Even with pen laid aside, as in “Dancing in the Canyon,” a group improvisation with Craig Taborn (piano, organ, electronics) and Kikanju Baku (drums, percussion), he’s still the catalyst for an otherwise impossible chemical reaction. His sopranino dances as if it’s on fire and the only way to keep itself from turning to ashes is to sing until its throat runs dry. The sheer musicality of this unscripted dive inward is lucid to the extreme.

The album’s remainder is as shuffled as its musicians, for throughout it Mitchell recasts his trio actors in new roles and configurations. From the picturesque latticework of “Spatial Aspects of the Sound” to the nearly 26-minute blend of ambience and explosions that is “Red Moon in the Sky,” the latter segueing into the AEC’s calling card, “Odwalla,” played by the entire nonet, sound is substance. Connective tissue along the way spans a world of apparent influences, from Pierre Boulez and Iannis Xenakis to Anthony Braxton and Edgard Varèse. Taborn (electronics) and Shahid (bass guitar) unearth haunting ore in “EP 7849,” while in the title track Ragin slings precise arrows of piccolo trumpet over the “percussion cage” Mitchell created for the AEC and which is resurrected here to wonderous effect by Sorey. But even at its most explosive, as in the drums- and piano-heavy “The Last Chord,” there’s more Genesis than Revelation at play. Let there be music.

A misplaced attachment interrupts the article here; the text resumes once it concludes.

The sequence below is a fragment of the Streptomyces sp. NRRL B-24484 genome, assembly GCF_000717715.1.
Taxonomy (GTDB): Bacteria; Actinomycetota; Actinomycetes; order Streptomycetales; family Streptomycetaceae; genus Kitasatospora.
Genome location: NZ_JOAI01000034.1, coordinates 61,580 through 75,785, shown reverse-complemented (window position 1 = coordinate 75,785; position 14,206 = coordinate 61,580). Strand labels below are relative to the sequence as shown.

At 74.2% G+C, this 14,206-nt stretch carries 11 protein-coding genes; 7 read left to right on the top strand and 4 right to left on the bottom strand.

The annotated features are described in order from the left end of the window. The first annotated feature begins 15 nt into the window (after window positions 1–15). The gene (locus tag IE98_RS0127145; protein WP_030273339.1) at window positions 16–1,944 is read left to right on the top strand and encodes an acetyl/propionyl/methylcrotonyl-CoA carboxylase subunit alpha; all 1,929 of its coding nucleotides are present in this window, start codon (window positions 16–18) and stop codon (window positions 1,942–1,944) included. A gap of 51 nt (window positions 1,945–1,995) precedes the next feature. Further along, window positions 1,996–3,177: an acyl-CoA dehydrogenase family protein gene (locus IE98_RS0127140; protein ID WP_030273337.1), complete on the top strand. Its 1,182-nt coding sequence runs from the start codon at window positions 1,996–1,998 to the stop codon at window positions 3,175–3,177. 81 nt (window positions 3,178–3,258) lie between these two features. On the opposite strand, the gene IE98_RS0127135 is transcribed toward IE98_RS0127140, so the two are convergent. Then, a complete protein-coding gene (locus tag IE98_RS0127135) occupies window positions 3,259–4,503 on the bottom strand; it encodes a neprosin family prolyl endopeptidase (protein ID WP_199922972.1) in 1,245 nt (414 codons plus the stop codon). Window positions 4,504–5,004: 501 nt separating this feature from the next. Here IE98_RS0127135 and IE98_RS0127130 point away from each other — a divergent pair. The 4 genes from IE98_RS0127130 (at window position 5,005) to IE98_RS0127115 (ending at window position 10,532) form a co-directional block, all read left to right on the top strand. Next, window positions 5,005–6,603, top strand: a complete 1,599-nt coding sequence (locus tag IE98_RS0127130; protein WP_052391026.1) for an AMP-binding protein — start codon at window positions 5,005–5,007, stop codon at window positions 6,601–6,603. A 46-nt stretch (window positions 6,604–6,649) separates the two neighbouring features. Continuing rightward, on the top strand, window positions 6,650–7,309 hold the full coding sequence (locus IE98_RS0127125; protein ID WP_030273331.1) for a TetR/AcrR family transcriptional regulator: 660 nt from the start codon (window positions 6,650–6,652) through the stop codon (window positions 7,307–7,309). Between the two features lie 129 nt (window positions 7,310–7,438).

Roscoe Mitchell: Nine To Get Ready (ECM 1651)

Nine To Get Ready

Roscoe Mitchell
Nine To Get Ready

Roscoe Mitchell saxophones, flute, vocal
Hugh Ragin trumpet
George Lewis trombone
Matthew Shipp piano
Craig Taborn pianos
Jaribu Shahid basses, vocal
William Parker double-bass
Tanni Tabbal drums, percussion, vocal
Gerald Cleaver drums
Recorded May 1997 at Avatar Studios, New York
Engineer: James Farber
Produced by Manfred Eicher

Nine To Get Ready realizes a leap of intuition for saxophonist Roscoe Mitchell and his Note Factory ensemble. The influential Art Ensemble of Chicago veteran observes structure in even the freest settings and activates that structure with convulsive possibility. Taking his previous collaborations with Evan Parker as litmus, we find in Mitchell’s approach to composition a like-spirited feeling of bridled spontaneity. Yet if those two unforgettable sessions represented the breaking of new ground, this one enacts a finer sifting of its upturn.